This incredible time-lapse footage, filmed on an iPhone 6, shows a cloud formation known as undulatus asperatus rippling and pulsating over Augusta, Georgia, making the city look as though it's been plunged underwater. In fact, these beautiful clouds are so distinctive that they might end up being the first new cloud type to be added to the International Cloud Atlas since 1951.
The video was captured by anaesthesiologist Alan Walters, who was on shift at University Hospital in Augusta when he noticed the rippling skies outside. And because, you know, pics or it didn't happen, he decided to tape his iPhone to the window so he could document the whole thing while he gave an epidural to a patient. The footage that resulted from this totally sensible decision was later uploaded to YouTube by Natalie Waters.
So what causes these striking clouds? Researchers are still in the process of studying the precise conditions that trigger them, but although they look pretty ominous, they're not usually followed by a storm. In fact, they're most likely to form around morning or midday following thunderstorm activity.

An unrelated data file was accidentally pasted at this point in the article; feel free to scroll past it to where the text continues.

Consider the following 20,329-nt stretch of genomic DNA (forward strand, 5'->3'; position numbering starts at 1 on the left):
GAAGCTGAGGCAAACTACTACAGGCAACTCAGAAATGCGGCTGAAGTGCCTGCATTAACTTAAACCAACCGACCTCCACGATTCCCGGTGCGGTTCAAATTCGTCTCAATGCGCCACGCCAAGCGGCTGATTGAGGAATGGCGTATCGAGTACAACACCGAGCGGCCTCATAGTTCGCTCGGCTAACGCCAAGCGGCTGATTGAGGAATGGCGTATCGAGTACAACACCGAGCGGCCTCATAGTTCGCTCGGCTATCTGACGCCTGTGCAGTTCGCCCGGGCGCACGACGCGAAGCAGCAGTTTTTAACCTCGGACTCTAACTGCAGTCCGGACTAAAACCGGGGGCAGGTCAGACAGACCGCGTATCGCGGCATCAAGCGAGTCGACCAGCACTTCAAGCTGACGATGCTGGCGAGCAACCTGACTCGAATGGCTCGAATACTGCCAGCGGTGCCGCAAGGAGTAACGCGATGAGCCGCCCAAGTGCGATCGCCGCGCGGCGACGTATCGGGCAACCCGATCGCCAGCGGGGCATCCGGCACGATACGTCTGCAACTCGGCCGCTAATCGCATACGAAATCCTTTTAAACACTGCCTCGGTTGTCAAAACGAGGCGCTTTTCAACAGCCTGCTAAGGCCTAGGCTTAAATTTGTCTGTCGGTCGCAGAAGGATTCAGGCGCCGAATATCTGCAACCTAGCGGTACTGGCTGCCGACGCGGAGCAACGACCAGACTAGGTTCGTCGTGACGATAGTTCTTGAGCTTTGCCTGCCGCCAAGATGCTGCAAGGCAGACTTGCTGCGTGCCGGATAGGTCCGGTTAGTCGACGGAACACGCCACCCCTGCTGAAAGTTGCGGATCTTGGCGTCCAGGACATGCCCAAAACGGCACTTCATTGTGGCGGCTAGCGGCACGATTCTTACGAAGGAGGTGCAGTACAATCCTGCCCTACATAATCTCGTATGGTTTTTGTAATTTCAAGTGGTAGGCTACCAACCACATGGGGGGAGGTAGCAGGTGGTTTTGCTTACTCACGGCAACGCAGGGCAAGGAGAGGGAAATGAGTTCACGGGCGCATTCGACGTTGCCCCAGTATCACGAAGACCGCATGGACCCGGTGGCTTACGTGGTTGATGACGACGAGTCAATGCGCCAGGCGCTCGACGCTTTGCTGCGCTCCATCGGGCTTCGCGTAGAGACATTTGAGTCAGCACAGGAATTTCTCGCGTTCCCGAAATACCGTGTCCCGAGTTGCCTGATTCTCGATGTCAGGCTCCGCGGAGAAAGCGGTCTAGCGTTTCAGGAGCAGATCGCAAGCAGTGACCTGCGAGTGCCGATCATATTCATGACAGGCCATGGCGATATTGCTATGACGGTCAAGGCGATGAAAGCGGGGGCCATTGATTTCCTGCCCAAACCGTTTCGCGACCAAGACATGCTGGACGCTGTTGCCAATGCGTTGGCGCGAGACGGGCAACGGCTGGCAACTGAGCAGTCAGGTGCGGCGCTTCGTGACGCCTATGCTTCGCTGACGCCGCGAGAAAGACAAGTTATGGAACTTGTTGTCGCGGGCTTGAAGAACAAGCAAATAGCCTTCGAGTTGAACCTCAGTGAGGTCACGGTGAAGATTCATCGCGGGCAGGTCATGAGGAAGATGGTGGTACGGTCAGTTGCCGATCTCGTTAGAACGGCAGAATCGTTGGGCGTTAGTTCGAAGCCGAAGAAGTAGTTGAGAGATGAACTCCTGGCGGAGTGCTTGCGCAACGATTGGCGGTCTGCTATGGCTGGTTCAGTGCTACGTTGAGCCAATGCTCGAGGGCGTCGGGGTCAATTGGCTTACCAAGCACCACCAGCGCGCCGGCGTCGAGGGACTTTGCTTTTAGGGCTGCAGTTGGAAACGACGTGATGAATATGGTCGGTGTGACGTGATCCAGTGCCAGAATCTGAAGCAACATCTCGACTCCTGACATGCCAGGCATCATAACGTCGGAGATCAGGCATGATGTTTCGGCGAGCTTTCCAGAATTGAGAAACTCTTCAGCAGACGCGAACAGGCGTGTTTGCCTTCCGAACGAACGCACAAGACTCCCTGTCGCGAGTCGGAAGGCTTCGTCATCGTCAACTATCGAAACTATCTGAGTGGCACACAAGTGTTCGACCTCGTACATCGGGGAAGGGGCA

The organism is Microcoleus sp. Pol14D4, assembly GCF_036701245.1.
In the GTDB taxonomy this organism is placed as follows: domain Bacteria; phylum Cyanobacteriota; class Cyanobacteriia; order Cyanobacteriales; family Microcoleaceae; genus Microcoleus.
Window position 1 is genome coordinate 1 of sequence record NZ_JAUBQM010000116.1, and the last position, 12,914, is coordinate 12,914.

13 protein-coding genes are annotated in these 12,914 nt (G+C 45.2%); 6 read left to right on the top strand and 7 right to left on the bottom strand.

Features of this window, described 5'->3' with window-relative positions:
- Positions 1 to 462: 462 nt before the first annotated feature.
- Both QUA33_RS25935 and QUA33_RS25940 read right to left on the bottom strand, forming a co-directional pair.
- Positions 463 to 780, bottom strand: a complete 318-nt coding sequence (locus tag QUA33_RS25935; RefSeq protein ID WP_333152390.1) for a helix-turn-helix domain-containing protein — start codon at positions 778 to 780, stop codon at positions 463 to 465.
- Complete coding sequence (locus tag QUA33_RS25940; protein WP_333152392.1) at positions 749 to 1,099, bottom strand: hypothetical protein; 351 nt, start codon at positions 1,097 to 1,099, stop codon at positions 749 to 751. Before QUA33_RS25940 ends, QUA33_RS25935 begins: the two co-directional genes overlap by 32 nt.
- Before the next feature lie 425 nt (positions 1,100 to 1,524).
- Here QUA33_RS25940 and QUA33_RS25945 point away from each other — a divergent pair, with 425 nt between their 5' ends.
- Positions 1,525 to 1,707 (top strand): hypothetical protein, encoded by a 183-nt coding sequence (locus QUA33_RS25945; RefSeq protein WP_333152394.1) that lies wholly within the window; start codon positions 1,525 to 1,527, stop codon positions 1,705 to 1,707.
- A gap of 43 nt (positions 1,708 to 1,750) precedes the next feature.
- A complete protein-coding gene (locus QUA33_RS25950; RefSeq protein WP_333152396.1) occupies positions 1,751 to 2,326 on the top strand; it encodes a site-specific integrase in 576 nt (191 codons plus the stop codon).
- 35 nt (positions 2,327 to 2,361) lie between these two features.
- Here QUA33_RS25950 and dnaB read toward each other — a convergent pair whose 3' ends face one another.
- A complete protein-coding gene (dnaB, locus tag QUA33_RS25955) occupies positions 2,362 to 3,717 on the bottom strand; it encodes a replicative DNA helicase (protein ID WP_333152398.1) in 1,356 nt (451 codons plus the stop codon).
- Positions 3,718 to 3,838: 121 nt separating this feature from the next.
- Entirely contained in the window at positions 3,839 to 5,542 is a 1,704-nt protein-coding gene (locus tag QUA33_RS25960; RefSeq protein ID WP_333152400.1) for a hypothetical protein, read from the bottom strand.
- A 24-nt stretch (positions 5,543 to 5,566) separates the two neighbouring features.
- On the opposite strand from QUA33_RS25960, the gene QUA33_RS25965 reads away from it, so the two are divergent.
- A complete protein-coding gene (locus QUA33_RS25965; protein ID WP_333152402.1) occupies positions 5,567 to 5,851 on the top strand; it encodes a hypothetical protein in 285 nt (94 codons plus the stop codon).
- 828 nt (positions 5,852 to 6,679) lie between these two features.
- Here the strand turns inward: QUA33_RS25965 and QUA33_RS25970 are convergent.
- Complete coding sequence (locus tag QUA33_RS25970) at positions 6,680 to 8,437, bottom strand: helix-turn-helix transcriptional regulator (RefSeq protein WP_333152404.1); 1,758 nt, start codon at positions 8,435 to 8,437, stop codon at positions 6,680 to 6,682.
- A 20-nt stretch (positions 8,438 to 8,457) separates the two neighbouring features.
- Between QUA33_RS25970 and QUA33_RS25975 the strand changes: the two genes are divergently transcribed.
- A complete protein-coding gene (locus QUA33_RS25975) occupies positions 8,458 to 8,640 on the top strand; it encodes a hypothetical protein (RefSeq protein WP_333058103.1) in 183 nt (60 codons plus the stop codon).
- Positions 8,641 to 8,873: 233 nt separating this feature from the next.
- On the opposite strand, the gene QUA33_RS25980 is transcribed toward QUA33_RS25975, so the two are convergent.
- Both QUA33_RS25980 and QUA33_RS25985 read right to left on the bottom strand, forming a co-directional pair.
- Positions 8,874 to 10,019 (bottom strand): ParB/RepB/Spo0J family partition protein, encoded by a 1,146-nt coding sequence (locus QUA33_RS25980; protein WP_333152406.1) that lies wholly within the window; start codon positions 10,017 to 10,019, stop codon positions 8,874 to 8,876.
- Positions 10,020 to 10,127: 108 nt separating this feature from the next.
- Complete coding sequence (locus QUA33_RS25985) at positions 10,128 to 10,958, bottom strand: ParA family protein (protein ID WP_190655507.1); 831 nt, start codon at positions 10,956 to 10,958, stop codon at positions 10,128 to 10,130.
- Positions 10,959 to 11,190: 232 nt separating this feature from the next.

The guy behind the campaign to officially classify undulatus aperatus is Gavin Pretor-Pinney, the founder of the US Cloud Appreciation Society. He told The Verge back in 2014 that he's sent photos of these clouds at least every six months.
"They struck me as being rather different from the normal undulates clouds," he said. "They were more turbulent, more confused - as if you were underneath the water looking up toward the surface when the sea is particularly disturbed and chaotic."
And while the World Meteorological Organisation, which governs the International Cloud Atlas, hasn't officially added the cloud type just yet, it's taken the time to propose an official definition:
"A formation made up of well-defined, wavelike structures in the underside of the cloud, more chaotic and with less horizontal organisation than undulatus. Asperatus is characterised by localised waves in the cloud base, either smooth or dappled with smaller features, sometimes descending into sharp points, as if viewing a roughened sea surface from below. Varying levels of illumination and thickness of cloud can lead to dramatic visual effects."
So it's looking pretty promising that undulatus asperatus will soon be atlas official, but regardless of classification status, we're already fans.